The Khronos Group and OpenXR working group has announced the OpenXR 1.0 Adopters Program and open-source conformance tests. OpenXR is a royalty-free, open standard that provides direct access into AR/VR runtimes across diverse platforms and devices.
As part of the adopters program, Oculus and Microsoft are shipping multiple conformant implementations of OpenXR with new advanced cross-vendor hand and eye-tracking extensions
In addition, Microsoft has released an OpenXR-conformant runtime fortheHoloLens 2 headset, and Oculus has shipped conformant runtime for the Android-based Quest.
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Valve has also released a developer preview implementation of OpenXR 1.0 with new features on SteamVR and the ability to use OpenXR apps with Varjo headsets.
“The Working Group has put tremendous effort into OpenXR conformance testing to create a truly reliable cross-platform API. We encourage OpenXR implementers to use the tests in their own development, and consider contributing additional tests to help further reduce cross-vendor variability,” said Brent Insko, the working group chair at OpenXR Working Group and lead XR architect at Intel. “With the release of the conformance tests and official launch of the AdoptersProgram, widening availability of OpenXR across diverse devices, and expanding use in large open source projects, OpenXR is now ready for the next wave of adoption and deployment.”
The OpenXR Working Group also announced two OpenXR cross-vendor extensions for eye and hand tracking to expand the range of advanced UI techniques that can be portably deployed through this cross-platform, cross-vendor API.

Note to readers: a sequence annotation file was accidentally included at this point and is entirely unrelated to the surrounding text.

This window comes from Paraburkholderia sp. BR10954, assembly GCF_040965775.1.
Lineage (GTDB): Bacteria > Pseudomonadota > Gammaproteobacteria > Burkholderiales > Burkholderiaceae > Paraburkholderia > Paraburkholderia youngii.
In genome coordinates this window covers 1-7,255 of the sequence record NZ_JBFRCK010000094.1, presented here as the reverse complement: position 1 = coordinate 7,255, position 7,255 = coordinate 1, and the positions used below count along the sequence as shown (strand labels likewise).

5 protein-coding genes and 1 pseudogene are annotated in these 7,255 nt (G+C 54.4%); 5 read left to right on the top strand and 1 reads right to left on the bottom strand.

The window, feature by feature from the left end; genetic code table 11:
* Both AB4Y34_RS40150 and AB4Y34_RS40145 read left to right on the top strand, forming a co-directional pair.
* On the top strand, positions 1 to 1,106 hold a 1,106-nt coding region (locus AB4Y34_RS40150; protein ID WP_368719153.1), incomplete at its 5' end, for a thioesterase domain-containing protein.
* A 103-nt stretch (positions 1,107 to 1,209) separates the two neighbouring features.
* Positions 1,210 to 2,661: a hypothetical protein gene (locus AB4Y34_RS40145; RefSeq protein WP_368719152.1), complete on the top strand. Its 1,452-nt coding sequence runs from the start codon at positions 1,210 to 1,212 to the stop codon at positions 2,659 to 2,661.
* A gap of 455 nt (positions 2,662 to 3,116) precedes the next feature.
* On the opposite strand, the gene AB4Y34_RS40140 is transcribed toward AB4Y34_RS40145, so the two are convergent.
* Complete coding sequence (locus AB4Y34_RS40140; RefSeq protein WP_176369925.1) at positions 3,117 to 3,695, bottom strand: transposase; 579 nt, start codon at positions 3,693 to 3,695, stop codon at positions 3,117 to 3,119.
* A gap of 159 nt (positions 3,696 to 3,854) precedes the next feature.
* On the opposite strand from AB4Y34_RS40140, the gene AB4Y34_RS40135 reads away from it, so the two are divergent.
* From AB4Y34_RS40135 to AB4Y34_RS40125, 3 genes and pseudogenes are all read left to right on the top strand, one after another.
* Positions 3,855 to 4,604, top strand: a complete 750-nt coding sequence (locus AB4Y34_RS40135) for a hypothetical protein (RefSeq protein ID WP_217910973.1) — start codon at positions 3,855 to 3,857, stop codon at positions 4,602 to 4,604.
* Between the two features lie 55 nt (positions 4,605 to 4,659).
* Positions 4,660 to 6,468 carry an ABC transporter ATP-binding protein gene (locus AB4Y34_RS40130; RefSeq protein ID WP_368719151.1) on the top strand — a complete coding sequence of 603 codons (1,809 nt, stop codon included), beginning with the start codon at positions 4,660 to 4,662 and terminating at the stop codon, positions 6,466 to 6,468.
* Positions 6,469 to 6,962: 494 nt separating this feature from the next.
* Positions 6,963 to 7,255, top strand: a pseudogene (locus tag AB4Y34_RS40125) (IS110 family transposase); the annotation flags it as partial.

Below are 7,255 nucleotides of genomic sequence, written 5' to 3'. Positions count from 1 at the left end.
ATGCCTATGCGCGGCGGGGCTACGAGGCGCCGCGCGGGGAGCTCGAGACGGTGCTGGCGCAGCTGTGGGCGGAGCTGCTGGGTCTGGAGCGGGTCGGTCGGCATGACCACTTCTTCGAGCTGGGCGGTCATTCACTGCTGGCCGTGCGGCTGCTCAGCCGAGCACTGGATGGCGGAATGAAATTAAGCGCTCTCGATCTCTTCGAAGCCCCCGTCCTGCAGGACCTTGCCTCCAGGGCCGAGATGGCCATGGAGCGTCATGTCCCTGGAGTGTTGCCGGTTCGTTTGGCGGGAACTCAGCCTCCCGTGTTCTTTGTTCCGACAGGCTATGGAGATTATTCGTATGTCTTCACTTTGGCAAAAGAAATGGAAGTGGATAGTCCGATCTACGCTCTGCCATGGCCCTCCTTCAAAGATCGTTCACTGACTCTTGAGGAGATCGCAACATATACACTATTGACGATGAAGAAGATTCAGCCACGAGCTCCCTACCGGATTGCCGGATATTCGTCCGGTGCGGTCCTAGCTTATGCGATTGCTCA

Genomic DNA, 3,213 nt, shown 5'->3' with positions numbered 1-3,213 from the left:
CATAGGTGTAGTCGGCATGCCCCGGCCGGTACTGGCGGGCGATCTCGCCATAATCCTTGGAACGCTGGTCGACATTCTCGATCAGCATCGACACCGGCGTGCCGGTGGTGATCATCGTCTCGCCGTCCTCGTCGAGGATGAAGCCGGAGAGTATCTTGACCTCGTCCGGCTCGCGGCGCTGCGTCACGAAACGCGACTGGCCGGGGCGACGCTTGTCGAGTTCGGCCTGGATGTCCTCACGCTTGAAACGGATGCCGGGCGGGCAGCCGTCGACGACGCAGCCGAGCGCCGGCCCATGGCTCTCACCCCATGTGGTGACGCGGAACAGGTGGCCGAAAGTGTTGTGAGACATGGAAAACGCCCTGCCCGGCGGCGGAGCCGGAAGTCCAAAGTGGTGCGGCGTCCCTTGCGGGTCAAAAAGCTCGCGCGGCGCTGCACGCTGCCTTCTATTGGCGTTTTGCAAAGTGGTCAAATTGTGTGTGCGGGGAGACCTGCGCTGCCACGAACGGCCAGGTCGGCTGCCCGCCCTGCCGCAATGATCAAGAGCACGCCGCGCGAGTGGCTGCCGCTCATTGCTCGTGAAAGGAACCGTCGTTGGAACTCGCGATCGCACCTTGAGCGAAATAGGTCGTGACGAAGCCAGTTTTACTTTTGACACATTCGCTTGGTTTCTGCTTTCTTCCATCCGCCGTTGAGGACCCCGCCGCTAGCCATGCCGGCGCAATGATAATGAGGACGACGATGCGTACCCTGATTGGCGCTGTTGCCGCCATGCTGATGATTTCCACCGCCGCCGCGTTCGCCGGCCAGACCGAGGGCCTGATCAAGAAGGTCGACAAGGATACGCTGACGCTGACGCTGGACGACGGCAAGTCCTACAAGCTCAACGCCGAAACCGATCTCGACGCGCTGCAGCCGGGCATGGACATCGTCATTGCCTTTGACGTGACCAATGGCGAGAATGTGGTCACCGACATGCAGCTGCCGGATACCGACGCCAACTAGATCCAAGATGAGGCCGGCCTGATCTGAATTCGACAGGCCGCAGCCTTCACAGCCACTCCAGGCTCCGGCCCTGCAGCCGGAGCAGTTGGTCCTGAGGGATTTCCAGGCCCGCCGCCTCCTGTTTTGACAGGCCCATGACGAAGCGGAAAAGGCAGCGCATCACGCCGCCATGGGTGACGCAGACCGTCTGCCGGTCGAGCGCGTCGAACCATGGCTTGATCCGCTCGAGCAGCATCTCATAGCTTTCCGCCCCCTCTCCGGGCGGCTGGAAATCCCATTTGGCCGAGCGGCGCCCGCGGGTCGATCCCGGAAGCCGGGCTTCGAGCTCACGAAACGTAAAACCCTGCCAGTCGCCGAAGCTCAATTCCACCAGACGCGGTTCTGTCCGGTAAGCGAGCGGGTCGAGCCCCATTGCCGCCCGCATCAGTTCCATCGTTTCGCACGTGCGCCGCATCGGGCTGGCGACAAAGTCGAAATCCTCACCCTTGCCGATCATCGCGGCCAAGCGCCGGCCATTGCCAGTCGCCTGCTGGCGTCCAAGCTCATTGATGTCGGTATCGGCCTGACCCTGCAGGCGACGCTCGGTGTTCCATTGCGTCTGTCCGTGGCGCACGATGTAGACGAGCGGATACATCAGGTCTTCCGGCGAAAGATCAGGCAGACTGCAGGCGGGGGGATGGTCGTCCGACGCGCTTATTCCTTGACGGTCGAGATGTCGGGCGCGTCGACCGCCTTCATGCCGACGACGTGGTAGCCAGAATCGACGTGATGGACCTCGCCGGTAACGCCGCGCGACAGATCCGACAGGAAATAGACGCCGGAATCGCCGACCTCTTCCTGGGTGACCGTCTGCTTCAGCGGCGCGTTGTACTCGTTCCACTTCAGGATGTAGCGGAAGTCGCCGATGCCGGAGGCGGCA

“OpenXR enables XR games and applications to target the widest range of hardware with maximum performance,” the open consortium wrote in a post.
Lastly, the OpenXR 1.0 Conformance Test Suite has been published as open source under the Apache 2.0 license on GitHub for continued public development and for use by any company as they implement the OpenXR API on their platform.
“The time to embrace OpenXR is now,” said Don Box, technical fellow at Microsoft. “In the year since the industry came together to publish the OpenXR 1.0 spec and demonstrated working bits at SIGGRAPH 2019, so much progress has happened. Seeing the core platforms in our industry getting behind the standard and shipping real, conformant implementations, as well as coming together to push the spec forward with cross-vendor extensions for critical features like hand tracking and eye tracking, is singularly awesome.”